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Cisco DMVPN: Hub And Spoke Design Considerations

In the first post of this series, I discussed why organizations are moving to the Internet for their WAN needs, and a few of the available designs for building a WAN using Cisco DMVPN. This post will examine factors that need to be considered at the hub and at the spoke, and different designs to meet scalability requirements at the hub.

The hub is critical in a DMVPN deployment; spokes use it as a mapping server to find the public IP of other spokes. The behavior is similar to how any-source multicast (ASM) works where a shared tree is built first, and then the potentially more optimal source tree is built. Think of the hub as the rendezvous point (RP) of the network.

Factors affecting hub requirements

Number of tunnels -- The number of tunnels is important for several reasons. The more tunnels that terminate at the hub, the more routing protocol packets and control plane packets that need to be generated and sent towards the spokes. The combined effort of GRE, NHRP and routing protocol packets may be substantial depending on the number of tunnels and more importantly, the rate of change in the network.

IPsec performance -- The hub has to encrypt packets towards the spokes and decrypt incoming packets. The more traffic going through the hub, the more IPsec capacity is needed. This may lead to using a device with support for IPsec offloading.

Throughput -- The hub must be able to handle the traffic from all the spokes. This will vary depending on whether centralized Internet access is used and how much of the traffic from the spokes goes to central locations as opposed to spoke-to-spoke traffic.

Firewall capacity -- If there is a requirement for firewalling the traffic, this can either be done at the spoke, the hub, or in a central location beyond the hub. Routers will generally have less firewalling capacity than a dedicated firewall.

Design options

Allowing for spoke-to-spoke tunnels will put less stress on the hub than centralizing all the traffic. Scaling of hubs can be achieved through different designs. One design is to use the Server Load Balancing (SLB) feature. In this design, all hubs use the same IP from the viewpoint of the spokes and the SLB feature distributes incoming mGRE packets among the hubs.

Figure 1:

The beauty of this design is that it’s easy to add hubs when scaling is required or remove hubs for maintenance and no need to update configuration of the spokes.

Hubs can also be scaled by layering them; this is especially relevant in networks that span a wide geographical area. Regional hubs can then connect to core layer hubs and tunnels are divided among the regional hubs to share the load.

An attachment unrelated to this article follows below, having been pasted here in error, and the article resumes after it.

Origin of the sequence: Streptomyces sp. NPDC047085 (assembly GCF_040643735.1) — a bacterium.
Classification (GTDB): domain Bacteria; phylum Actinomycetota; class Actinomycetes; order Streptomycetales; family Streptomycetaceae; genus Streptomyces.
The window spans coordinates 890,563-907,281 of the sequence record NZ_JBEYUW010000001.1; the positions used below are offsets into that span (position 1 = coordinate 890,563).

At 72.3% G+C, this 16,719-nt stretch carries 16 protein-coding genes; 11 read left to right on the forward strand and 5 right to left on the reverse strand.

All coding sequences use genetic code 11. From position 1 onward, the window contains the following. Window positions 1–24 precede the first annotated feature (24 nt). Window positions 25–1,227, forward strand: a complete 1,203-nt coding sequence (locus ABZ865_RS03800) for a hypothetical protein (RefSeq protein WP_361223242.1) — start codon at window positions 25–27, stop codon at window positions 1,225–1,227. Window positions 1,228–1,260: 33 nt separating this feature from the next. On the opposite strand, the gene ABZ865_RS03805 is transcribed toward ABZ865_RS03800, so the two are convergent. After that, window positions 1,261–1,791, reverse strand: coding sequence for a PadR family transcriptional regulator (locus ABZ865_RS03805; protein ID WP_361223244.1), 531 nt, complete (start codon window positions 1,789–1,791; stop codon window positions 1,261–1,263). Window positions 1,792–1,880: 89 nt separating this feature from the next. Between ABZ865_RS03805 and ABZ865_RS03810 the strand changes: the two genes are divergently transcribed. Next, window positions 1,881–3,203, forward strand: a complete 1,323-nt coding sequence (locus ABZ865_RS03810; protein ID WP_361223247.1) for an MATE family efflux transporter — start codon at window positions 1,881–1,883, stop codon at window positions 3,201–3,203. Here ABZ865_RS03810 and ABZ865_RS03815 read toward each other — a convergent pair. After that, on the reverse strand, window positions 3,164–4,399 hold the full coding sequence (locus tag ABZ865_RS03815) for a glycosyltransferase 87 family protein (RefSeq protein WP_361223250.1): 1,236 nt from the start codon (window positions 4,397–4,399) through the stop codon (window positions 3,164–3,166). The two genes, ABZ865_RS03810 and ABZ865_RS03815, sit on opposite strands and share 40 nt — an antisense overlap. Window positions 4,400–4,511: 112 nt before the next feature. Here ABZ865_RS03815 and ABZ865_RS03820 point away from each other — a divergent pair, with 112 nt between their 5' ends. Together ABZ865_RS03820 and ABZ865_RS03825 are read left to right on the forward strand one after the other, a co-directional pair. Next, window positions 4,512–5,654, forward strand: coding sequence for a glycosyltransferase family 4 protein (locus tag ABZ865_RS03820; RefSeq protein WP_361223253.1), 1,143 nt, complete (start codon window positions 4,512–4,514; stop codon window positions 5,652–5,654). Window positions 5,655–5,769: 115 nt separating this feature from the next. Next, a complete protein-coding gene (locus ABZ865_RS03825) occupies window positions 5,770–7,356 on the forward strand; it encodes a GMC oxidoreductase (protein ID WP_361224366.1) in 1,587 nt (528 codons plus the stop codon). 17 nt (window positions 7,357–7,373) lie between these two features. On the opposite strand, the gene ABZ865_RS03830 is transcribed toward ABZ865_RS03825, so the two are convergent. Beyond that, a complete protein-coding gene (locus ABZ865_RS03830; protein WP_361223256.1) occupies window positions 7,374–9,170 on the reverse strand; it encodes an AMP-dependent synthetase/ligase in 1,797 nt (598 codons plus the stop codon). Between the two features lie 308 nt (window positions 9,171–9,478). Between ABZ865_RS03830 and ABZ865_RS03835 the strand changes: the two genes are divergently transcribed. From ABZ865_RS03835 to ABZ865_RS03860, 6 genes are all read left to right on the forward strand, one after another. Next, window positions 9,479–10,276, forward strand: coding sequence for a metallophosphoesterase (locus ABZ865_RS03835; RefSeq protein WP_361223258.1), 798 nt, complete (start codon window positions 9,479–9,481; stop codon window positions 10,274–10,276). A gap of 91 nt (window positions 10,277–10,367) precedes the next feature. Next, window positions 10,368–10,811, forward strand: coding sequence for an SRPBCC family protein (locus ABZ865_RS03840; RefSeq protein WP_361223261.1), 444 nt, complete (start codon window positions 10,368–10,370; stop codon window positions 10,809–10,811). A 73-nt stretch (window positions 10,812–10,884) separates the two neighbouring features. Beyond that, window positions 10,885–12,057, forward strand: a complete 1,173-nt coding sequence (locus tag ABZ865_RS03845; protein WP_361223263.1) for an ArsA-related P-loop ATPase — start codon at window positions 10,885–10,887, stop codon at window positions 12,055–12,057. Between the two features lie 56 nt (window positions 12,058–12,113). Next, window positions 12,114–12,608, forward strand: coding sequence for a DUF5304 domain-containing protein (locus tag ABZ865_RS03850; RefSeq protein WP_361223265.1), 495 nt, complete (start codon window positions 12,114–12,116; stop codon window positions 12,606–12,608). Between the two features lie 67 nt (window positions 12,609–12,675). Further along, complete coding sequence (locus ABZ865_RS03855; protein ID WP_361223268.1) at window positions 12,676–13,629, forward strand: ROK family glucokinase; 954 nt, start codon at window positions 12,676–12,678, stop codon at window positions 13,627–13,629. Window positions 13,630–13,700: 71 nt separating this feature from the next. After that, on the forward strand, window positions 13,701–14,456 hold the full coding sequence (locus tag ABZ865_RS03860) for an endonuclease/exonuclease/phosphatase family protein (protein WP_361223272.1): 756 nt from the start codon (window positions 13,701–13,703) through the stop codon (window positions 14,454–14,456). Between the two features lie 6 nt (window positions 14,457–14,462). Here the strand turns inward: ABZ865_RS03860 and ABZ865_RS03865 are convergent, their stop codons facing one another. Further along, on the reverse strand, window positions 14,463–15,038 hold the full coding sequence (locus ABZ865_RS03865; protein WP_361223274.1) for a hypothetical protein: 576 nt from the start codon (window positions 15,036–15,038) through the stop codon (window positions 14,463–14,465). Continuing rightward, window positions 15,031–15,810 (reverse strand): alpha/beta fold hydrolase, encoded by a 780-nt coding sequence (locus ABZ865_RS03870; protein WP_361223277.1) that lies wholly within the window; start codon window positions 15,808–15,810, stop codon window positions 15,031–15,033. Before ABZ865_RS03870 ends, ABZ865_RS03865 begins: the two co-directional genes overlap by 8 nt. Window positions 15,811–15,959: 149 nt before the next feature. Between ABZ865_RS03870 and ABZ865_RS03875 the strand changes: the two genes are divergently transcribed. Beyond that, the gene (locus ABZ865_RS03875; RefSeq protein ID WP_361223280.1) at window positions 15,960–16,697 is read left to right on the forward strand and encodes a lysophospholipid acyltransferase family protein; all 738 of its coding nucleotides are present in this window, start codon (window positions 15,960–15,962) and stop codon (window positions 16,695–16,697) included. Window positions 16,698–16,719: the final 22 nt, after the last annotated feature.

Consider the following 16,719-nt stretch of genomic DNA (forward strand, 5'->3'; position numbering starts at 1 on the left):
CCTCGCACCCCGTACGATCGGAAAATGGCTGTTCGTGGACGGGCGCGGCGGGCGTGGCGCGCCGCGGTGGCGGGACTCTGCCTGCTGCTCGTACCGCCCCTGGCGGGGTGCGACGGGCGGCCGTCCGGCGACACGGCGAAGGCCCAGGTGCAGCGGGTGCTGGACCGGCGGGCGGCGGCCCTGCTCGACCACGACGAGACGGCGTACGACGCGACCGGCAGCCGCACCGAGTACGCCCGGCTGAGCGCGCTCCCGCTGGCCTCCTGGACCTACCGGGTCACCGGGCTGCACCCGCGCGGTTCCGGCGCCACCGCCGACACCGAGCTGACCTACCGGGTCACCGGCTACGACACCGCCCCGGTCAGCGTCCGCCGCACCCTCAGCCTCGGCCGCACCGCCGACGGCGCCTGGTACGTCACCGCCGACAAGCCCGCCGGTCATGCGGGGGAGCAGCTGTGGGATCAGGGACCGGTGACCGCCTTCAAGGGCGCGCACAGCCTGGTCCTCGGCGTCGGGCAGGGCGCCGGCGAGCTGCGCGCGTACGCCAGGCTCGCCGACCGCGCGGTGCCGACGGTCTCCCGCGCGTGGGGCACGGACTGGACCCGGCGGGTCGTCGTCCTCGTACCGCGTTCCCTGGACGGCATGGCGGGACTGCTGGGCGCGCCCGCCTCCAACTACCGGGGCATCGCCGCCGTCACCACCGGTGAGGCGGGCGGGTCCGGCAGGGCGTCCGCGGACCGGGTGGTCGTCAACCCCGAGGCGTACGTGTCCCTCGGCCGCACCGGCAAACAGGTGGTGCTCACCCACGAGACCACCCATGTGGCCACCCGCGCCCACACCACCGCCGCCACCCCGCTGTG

Figure 2:

Don’t neglect the spokes

I’ve covered some design factors for the hub, but what about the spokes? There are design considerations for them as well; neglecting the spokes may lead to a poorly performing DMVPN network.

One of the main scaling factors of the spokes is the number of routes. Branch routers can normally only hold a few hundred routes or a few thousand at the most. For this reason, summarization is desirable from the hub towards the spokes. That said, DMVPN phase 2 networks can’t easily be summarized because the next-hop on routes from the hub towards the spokes can’t be the hub for spoke-originated routes. This makes the scaling properties of phase 2 networks worse.

However, Phase 1 and phase 3 networks can use summarization or even send a default route from the hub to make the routing table as small as possible. This removes most of the scalability concerns from the spoke point of view.

There are also other factors that will affect the lower level design of the spokes. How many virtual routing and forwarding (VRF) instances do you need? VRFs are useful for separating the transport network from the DMVPN overlay. Do you need to do firewalling? How much bandwidth is necessary to meet the site requirements? What routing protocols does the router support?

Building a WAN using Cisco DMVPN focuses a lot on the hub, which is natural considering its importance. However, what if the hub performs perfectly, but the spoke can’t keep up with the rate of change or the number of routes? All these factors must be considered when building a WAN.

In the final post of this three-part series, I’ll look at different routing protocols in DMVPN designs and the factors that lead to one or another.